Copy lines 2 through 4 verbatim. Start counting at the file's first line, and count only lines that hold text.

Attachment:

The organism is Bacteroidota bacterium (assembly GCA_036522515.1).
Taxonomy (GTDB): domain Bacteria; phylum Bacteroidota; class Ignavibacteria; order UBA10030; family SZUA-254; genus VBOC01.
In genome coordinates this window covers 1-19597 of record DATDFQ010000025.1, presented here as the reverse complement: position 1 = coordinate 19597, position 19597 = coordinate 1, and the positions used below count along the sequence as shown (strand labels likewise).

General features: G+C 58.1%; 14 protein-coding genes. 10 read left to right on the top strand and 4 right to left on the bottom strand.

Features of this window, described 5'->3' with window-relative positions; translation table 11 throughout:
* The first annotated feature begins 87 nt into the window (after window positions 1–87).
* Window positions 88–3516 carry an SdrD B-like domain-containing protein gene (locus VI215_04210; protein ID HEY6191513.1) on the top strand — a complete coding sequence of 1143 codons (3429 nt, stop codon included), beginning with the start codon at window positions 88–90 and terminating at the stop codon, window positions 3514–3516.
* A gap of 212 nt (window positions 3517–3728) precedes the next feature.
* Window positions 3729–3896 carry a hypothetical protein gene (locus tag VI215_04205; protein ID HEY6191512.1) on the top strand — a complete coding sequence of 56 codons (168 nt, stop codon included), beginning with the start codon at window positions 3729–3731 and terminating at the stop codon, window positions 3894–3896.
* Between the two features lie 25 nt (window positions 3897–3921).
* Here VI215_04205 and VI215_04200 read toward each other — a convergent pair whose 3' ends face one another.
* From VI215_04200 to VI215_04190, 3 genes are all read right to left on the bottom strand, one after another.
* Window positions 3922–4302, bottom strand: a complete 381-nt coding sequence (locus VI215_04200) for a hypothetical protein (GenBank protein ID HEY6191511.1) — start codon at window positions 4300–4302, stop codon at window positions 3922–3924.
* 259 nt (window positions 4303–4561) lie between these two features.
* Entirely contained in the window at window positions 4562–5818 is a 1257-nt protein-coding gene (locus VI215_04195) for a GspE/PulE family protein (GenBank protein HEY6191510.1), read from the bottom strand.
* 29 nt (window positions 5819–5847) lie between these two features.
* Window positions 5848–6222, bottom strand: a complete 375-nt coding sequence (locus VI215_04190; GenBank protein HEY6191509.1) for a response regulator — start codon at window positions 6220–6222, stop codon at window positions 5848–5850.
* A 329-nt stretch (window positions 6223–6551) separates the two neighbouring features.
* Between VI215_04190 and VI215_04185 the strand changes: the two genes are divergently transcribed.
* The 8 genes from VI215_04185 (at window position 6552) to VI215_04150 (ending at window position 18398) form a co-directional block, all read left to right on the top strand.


Taxonomy (GTDB): domain Bacteria; phylum Bacteroidota; class Ignavibacteria; order UBA10030; family SZUA-254; genus VBOC01.
In genome coordinates this window covers 1-19597 of record DATDFQ010000025.1, presented here as the reverse complement: position 1 = coordinate 19597, position 19597 = coordinate 1, and the positions used below count along the sequence as shown (strand labels likewise).

General features: G+C 58.1%; 14 protein-coding genes. 10 read left to right on the top strand and 4 right to left on the bottom strand.